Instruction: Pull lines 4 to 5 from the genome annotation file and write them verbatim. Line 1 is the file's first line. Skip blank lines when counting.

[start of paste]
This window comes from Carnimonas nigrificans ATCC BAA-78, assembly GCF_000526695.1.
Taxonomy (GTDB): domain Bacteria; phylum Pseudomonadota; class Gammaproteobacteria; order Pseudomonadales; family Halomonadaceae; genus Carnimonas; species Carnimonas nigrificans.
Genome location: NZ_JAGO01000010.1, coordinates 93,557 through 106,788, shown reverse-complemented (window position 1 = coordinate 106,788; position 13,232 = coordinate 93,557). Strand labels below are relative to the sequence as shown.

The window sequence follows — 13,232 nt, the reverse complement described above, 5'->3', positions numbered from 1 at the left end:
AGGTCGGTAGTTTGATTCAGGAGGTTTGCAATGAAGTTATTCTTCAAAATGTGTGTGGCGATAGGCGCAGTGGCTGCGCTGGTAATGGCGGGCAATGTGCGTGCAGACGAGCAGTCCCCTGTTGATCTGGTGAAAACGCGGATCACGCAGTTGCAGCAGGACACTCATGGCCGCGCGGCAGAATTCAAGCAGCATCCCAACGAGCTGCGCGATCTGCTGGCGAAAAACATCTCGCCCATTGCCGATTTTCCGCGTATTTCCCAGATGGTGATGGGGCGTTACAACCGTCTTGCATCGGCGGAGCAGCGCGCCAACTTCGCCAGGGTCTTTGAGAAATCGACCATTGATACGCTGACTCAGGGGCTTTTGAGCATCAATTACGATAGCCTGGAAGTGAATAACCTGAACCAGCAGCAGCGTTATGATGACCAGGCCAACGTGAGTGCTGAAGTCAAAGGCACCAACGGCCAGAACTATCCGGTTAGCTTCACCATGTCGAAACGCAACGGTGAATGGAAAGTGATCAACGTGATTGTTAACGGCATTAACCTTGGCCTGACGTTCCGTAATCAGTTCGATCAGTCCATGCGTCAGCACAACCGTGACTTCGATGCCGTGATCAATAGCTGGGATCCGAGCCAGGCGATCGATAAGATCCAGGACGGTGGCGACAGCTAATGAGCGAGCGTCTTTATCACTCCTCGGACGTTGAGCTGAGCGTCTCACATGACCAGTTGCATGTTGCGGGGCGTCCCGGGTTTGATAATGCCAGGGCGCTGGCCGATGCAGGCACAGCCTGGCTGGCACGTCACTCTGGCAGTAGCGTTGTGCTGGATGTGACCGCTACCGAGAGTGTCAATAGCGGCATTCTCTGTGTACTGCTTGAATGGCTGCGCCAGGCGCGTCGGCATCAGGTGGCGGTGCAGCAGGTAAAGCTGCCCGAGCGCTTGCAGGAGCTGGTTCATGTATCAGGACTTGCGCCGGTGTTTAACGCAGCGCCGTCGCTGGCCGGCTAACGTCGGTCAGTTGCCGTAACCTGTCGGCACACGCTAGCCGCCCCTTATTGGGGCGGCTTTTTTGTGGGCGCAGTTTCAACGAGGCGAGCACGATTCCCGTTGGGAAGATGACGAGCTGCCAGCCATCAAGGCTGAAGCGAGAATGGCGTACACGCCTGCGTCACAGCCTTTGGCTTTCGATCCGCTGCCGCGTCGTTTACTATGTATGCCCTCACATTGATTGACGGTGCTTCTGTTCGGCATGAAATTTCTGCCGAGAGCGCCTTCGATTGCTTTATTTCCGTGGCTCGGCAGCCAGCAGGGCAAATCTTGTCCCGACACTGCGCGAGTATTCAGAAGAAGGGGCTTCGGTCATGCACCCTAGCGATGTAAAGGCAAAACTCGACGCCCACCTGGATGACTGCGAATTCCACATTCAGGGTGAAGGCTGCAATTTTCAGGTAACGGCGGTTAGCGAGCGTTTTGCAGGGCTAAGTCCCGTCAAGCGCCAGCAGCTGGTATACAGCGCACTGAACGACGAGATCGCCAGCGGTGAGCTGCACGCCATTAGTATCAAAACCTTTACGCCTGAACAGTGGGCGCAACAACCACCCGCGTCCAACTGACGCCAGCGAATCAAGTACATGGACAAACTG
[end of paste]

The window sequence follows — 13,232 nt, the reverse complement described above, 5'->3', positions numbered from 1 at the left end:
AGGTCGGTAGTTTGATTCAGGAGGTTTGCAATGAAGTTATTCTTCAAAATGTGTGTGGCGATAGGCGCAGTGGCTGCGCTGGTAATGGCGGGCAATGTGCGTGCAGACGAGCAGTCCCCTGTTGATCTGGTGAAAACGCGGATCACGCAGTTGCAGCAGGACACTCATGGCCGCGCGGCAGAATTCAAGCAGCATCCCAACGAGCTGCGCGATCTGCTGGCGAAAAACATCTCGCCCATTGCCGATTTTCCGCGTATTTCCCAGATGGTGATGGGGCGTTACAACCGTCTTGCATCGGCGGAGCAGCGCGCCAACTTCGCCAGGGTCTTTGAGAAATCGACCATTGATACGCTGACTCAGGGGCTTTTGAGCATCAATTACGATAGCCTGGAAGTGAATAACCTGAACCAGCAGCAGCGTTATGATGACCAGGCCAACGTGAGTGCTGAAGTCAAAGGCACCAACGGCCAGAACTATCCGGTTAGCTTCACCATGTCGAAACGCAACGGTGAATGGAAAGTGATCAACGTGATTGTTAACGGCATTAACCTTGGCCTGACGTTCCGTAATCAGTTCGATCAGTCCATGCGTCAGCACAACCGTGACTTCGATGCCGTGATCAATAGCTGGGATCCGAGCCAGGCGATCGATAAGATCCAGGACGGTGGCGACAGCTAATGAGCGAGCGTCTTTATCACTCCTCGGACGTTGAGCTGAGCGTCTCACATGACCAGTTGCATGTTGCGGGGCGTCCCGGGTTTGATAATGCCAGGGCGCTGGCCGATGCAGGCACAGCCTGGCTGGCACGTCACTCTGGCAGTAGCGTTGTGCTGGATGTGACCGCTACCGAGAGTGTCAATAGCGGCATTCTCTGTGTACTGCTTGAATGGCTGCGCCAGGCGCGTCGGCATCAGGTGGCGGTGCAGCAGGTAAAGCTGCCCGAGCGCTTGCAGGAGCTGGTTCATGTATCAGGACTTGCGCCGGTGTTTAACGCAGCGCCGTCGCTGGCCGGCTAACGTCGGTCAGTTGCCGTAACCTGTCGGCACACGCTAGCCGCCCCTTATTGGGGCGGCTTTTTTGTGGGCGCAGTTTCAACGAGGCGAGCACGATTCCCGTTGGGAAGATGACGAGCTGCCAGCCATCAAGGCTGAAGCGAGAATGGCGTACACGCCTGCGTCACAGCCTTTGGCTTTCGATCCGCTGCCGCGTCGTTTACTATGTATGCCCTCACATTGATTGACGGTGCTTCTGTTCGGCATGAAATTTCTGCCGAGAGCGCCTTCGATTGCTTTATTTCCGTGGCTCGGCAGCCAGCAGGGCAAATCTTGTCCCGACACTGCGCGAGTATTCAGAAGAAGGGGCTTCGGTCATGCACCCTAGCGATGTAAAGGCAAAACTCGACGCCCACCTGGATGACTGCGAATTCCACATTCAGGGTGAAGGCTGCAATTTTCAGGTAACGGCGGTTAGCGAGCGTTTTGCAGGGCTAAGTCCCGTCAAGCGCCAGCAGCTGGTATACAGCGCACTGAACGACGAGATCGCCAGCGGTGAGCTGCACGCCATTAGTATCAAAACCTTTACGCCTGAACAGTGGGCGCAACAACCACCCGCGTCCAACTGACGCCAGCGAATCAAGTACATGGACAAACTG